2. Circular economy design considerations for research and process development in the chemical sciences, Clark, J. H., Farmer, T. J., Herrero-Davila, L. & Sherwood, J., Green Chem. 2016, 18, 3914-3934
  3. Recirculation: A New Concept to Drive Innovation in Sustainable Product Design for Bio-Based Products, Sherwood, J., Clark, J. H., Farmer, T. J., Herrero-Davila, L. & Moiety, L.,, Molecules 2017, 22(1), 48, Open Access

Solvents are used in many processes throughout the chemical industry. At present, most are petroleum-derived, many are toxic and some cause damage to the atmosphere.

Using bio-based platform molecules and clean synthetic methodologies, such as flow chemistry, heterogeneous catalysis and enzymatic catalysis, new bio-based solvents can be designed and manufactured. These solvents can be subsequently used for the production of chemical intermediates, polymers and materials. 

 

Synthesis of bio-based solvents, and other products, using bio-based solvents and clean synthetic methodologies from bio-based starting materials.

Figure 1. Synthesis of bio-based solvents, and other products, using bio-based solvents and clean synthetic methodologies from bio-based starting materials.

ReSolve logo

Current projects include ReSolve, funded by the Bio-Based Industries Joint Undertaking (BBI-JU) which operates under Horizon 2020. The ReSolve project aims to find replacements for toluene and N-methylpyrrolidone (NMP), two commonly used toxic solvents with different solvent properties.

Partners in this project including Wageningen University (WUR), Bio-Based Europe Pilot Plant (BBEPP), Nitto Belgium, Circa, Norske Skog, Avantium, Process Design Centre (PDC), TNOBioDetection Systems (BDS) and Nova Institute, provide expertise in a wide range of areas vital for solvent development.

A recent publication describes the use of Cyrene for the preparation of a dialysis and water filtration membrane as a replacement for NMP. The water permeation, water contact angle, porosity and pore size distribution confirm that Cyrene is a better medium to produce polyethersulfone (PES) membranes. Reduced polyvinylpyrrolidone (PVP) loading was required when using Cyrene compared to NMP and yielded materials with larger pores and overall porosity (fig 2).

Figure 2. Overall pore diameters (μm) of PES/Cyrene (blue) and PES/NMP (orange).

In other work, a family of n-butyl diamides from succinic acid were designed to eliminate toxicity while maintaining high polarity (fig 3). This was moderately successful; no alarming indications of CMRS activity were observed and polarity was high, albeit not as high as predicted. The solvents could be synthesised using K60 silica as a catalyst, and were found to be useful in a range of applications - Heck reaction, MOF synthesis and membrane preparation.

Figure 3. Hypothesized effect on polarity and toxicity of having two n-butyl-amide groups on one molecule.

Some ethers, esters and ketones have been identified as potential replacements for toluene in many applications, in particular in radically-initiated polymerizations. The esters and ketones were less polar than ethyl acetate, but possessed boiling points no higher than that of toluene. Two of these, TMO and pinacolone, were found to be useful for enzymatic polymerization of adipate and C4, C6 and C8 primary diols. Compared to toluene, TMO and pinacolone could achieve higher conversion and Mw and at lower temperatures (fig 4).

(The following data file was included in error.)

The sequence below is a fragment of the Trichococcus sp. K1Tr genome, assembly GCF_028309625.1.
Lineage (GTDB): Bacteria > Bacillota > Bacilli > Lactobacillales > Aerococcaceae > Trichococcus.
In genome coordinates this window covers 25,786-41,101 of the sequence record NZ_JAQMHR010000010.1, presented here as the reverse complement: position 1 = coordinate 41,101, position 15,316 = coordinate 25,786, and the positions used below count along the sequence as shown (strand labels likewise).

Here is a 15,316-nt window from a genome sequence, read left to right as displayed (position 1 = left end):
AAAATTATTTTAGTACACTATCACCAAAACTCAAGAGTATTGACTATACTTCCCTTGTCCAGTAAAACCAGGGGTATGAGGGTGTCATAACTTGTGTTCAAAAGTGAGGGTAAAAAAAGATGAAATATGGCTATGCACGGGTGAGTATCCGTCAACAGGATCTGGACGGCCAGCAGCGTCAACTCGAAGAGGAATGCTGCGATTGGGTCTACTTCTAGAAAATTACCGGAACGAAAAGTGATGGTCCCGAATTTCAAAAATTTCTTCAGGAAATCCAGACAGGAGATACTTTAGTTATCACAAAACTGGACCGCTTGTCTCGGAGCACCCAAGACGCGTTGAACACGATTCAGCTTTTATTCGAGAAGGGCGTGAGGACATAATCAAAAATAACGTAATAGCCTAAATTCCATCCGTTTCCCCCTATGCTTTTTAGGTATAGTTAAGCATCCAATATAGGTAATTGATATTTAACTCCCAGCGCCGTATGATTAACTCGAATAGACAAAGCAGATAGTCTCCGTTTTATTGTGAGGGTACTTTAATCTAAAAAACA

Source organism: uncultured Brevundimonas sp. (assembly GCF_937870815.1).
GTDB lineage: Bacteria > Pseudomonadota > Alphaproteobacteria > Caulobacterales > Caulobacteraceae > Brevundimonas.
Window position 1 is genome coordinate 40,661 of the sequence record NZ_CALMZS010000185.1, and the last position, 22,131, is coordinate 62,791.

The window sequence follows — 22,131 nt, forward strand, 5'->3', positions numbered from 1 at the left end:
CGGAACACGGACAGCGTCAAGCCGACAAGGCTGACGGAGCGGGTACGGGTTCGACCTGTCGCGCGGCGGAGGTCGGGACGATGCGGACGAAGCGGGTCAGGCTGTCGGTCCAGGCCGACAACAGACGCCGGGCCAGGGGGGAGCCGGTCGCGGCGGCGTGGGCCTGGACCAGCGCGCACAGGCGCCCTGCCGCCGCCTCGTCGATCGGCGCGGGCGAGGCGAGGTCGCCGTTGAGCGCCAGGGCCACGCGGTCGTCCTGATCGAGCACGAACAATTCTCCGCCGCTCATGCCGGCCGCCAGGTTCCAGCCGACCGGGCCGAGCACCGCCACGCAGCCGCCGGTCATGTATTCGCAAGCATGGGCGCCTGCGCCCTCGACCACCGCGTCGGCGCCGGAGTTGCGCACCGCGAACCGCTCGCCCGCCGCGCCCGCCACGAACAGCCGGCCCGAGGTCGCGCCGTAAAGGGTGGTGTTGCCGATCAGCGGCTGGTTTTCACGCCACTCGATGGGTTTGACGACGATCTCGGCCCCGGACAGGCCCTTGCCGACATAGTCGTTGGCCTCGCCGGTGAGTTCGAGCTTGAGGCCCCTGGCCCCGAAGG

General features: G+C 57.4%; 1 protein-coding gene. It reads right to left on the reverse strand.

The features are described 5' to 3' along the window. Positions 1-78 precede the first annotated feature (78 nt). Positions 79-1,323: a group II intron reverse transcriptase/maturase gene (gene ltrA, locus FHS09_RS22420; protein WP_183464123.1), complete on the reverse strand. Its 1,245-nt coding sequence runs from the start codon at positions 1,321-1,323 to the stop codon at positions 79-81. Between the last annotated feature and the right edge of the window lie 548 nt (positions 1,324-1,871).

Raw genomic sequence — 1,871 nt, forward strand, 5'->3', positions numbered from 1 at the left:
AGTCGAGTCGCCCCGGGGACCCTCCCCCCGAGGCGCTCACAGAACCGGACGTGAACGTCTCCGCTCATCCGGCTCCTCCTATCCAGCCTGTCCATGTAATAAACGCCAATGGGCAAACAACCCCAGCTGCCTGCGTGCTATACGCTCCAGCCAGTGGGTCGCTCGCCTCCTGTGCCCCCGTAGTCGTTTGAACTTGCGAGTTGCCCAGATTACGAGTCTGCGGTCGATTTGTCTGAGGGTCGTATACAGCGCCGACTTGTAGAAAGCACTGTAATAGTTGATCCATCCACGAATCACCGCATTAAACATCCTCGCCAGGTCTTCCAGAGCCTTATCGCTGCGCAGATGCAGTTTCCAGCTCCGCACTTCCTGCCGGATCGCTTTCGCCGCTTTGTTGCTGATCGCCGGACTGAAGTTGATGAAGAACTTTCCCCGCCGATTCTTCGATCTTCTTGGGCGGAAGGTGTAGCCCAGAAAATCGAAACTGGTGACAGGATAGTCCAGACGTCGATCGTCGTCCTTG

Figure 4. Enzymatic synthesis of poly(1,4-butylene adipate) using Candida antarctica lipase B immobilized via adsorption onto polyacrylate beads at 30 °C, 50 °C and 85 °C.

For more information please contact Dr Thomas Farmer, Dr Fergal Byrne or visit the pages for the Alternative Solvents Technology Platform.

Recent Publications

  1. Optimization of amidation reactions using predictive tools for the replacement of regulated solvents with safer biobased alternatives, Petchey, T.H.M., Comerford, J.W., Farmer, T.J., Macquarrie, D.J., Sherwood, J. & Clark, J.H., ACS Sustainable Chem. Eng.2017, 6, 1550-1554.
  2. 2,2,5,5-Tetramethyltetrahydrofuran (TMTHF): a non-polar, non-peroxide forming ether replacement for hazardous hydrocarbon solvents, Byrne, F., Forier, B., Bossaert, G., Hoebers, C., Farmer, T.J., Clark, J.H. & Hunt, A.J., Green Chem.2018, 19, 3671-3678.
  3. Challenges in the development of bio-based solvents: a case study on methyl (2, 2-dimethyl-1, 3-dioxolan-4-yl) methyl carbonate as an alternative aprotic solvent, Jin, S., Byrne, F., McElroy, C.R., Sherwood, J., Clark, J.H. & Hunt, A.J., Faraday Discussions2017, 202, 157-173.
  4. Solvents from waste, Byrne, F., Jin, S., Sherwood, J., McElroy, C.R., Farmer, T.J., Clark, J.H. & Hunt, A.J., Bio-Based Solvents, John Wiley & Sons, Ltd, 2017, pp. 49–82.
  5. Tools and techniques for solvent selection: green solvent selection guides, Byrne, F.P, Jin, S., Paggiola, G., Petchey, T.H.M., Clark, J.H., Farmer, T.J., Hunt, A.J., McElroy, C.R. & Sherwood, J., Sustainable Chemical Processes2016, 4(7).
  6. Rapid and efficient biphasic liquid extraction of metals with bio-derived lipophilic β-diketone, Asemave, K., Byrne, F., Farmer, T.J., Clark, J.H., Hunt, A.J., RSC Advances2016, 6, 95789-95792.
  7. A Family of Water Immiscible, Dipolar Aprotic, Diamide Solvents from Succinic Acid, FP Byrne, CM Nussbaumer, EJ Savin, RA Milescu, CR McElroy, JH Clark, BMA van Vugt-Lussenburg, B van der Burg, MY Meima, HE Buist, D Kroese, AJ Hunt, TJ Farmer, ChemSusChem, 2020, 13, 3212-3221.
  8. Fabrication of PES/PVP Water Filtration Membranes Using Cyrene®, a Safer Bio-Based Polar Aprotic Solvent, RA Milescu, CR McElroy, TJ Farmer, PM Williams, MJ Walters, and JH Clark, Advances in Polymer Technology, 2019, 9692859.

Patents

  1. US 10738021 B2 – Preparation of TMTHF
  2. EP 3500561 B1 – Preparation of TMTHF
  3. JP 6633257 B2 – Preparation of TMTHF
  4. CN 109790134 A – Preparation of TMTHF

Clean Synthesis Group Members

If you are interested in joining the group please contact either Thomas Farmer, Duncan Macquarrie or James Comerford. We accept visiting students, summer placement students and MChem project students. For PhD or post-doctoral positions please refer to the respective departmental websites.

Contact us

Green Chemistry Centre of Excellence
greenchemistry@york.ac.uk
+44 (0)1904 322567
Department of Chemistry, University of York, Heslington, York YO10 5DD, United Kingdom.
@GreenChemYork
Find us on Facebook